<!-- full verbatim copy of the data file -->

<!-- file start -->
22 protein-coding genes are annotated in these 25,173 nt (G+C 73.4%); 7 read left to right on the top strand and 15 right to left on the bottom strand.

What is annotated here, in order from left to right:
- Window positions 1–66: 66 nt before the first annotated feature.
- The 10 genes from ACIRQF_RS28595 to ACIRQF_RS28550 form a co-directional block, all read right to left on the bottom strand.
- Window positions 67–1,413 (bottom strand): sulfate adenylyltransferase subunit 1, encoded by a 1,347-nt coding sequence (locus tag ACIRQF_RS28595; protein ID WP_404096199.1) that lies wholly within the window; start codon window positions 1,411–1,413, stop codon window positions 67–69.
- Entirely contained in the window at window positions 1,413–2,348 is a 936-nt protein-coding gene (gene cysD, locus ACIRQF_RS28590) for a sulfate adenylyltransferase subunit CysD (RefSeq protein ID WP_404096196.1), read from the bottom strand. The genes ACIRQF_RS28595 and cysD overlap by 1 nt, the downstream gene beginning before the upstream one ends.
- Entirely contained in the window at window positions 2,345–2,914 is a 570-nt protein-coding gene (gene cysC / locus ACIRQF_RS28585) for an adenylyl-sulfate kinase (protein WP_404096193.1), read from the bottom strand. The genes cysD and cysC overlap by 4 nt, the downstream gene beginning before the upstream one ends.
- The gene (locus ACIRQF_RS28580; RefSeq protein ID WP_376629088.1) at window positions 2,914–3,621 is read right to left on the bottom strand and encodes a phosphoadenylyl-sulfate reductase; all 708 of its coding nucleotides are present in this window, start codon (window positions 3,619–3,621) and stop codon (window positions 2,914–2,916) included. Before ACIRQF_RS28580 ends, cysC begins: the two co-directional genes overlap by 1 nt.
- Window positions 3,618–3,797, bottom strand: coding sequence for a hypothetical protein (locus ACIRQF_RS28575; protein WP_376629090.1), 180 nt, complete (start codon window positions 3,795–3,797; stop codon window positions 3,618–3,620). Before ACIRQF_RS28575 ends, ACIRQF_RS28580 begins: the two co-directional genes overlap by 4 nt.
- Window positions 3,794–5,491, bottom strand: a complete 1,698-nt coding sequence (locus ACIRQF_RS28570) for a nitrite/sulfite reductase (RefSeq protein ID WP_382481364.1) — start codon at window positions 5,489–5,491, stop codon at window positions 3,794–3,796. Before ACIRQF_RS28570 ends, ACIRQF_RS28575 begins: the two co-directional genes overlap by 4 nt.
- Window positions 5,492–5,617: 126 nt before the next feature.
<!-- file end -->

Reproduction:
22 protein-coding genes are annotated in these 25,173 nt (G+C 73.4%); 7 read left to right on the top strand and 15 right to left on the bottom strand.

What is annotated here, in order from left to right:
- Window positions 1–66: 66 nt before the first annotated feature.
- The 10 genes from ACIRQF_RS28595 to ACIRQF_RS28550 form a co-directional block, all read right to left on the bottom strand.
- Window positions 67–1,413 (bottom strand): sulfate adenylyltransferase subunit 1, encoded by a 1,347-nt coding sequence (locus tag ACIRQF_RS28595; protein ID WP_404096199.1) that lies wholly within the window; start codon window positions 1,411–1,413, stop codon window positions 67–69.
- Entirely contained in the window at window positions 1,413–2,348 is a 936-nt protein-coding gene (gene cysD, locus ACIRQF_RS28590) for a sulfate adenylyltransferase subunit CysD (RefSeq protein ID WP_404096196.1), read from the bottom strand. The genes ACIRQF_RS28595 and cysD overlap by 1 nt, the downstream gene beginning before the upstream one ends.
- Entirely contained in the window at window positions 2,345–2,914 is a 570-nt protein-coding gene (gene cysC / locus ACIRQF_RS28585) for an adenylyl-sulfate kinase (protein WP_404096193.1), read from the bottom strand. The genes cysD and cysC overlap by 4 nt, the downstream gene beginning before the upstream one ends.
- The gene (locus ACIRQF_RS28580; RefSeq protein ID WP_376629088.1) at window positions 2,914–3,621 is read right to left on the bottom strand and encodes a phosphoadenylyl-sulfate reductase; all 708 of its coding nucleotides are present in this window, start codon (window positions 3,619–3,621) and stop codon (window positions 2,914–2,916) included. Before ACIRQF_RS28580 ends, cysC begins: the two co-directional genes overlap by 1 nt.
- Window positions 3,618–3,797, bottom strand: coding sequence for a hypothetical protein (locus ACIRQF_RS28575; protein WP_376629090.1), 180 nt, complete (start codon window positions 3,795–3,797; stop codon window positions 3,618–3,620). Before ACIRQF_RS28575 ends, ACIRQF_RS28580 begins: the two co-directional genes overlap by 4 nt.
- Window positions 3,794–5,491, bottom strand: a complete 1,698-nt coding sequence (locus ACIRQF_RS28570) for a nitrite/sulfite reductase (RefSeq protein ID WP_382481364.1) — start codon at window positions 5,489–5,491, stop codon at window positions 3,794–3,796. Before ACIRQF_RS28570 ends, ACIRQF_RS28575 begins: the two co-directional genes overlap by 4 nt.
- Window positions 5,492–5,617: 126 nt before the next feature.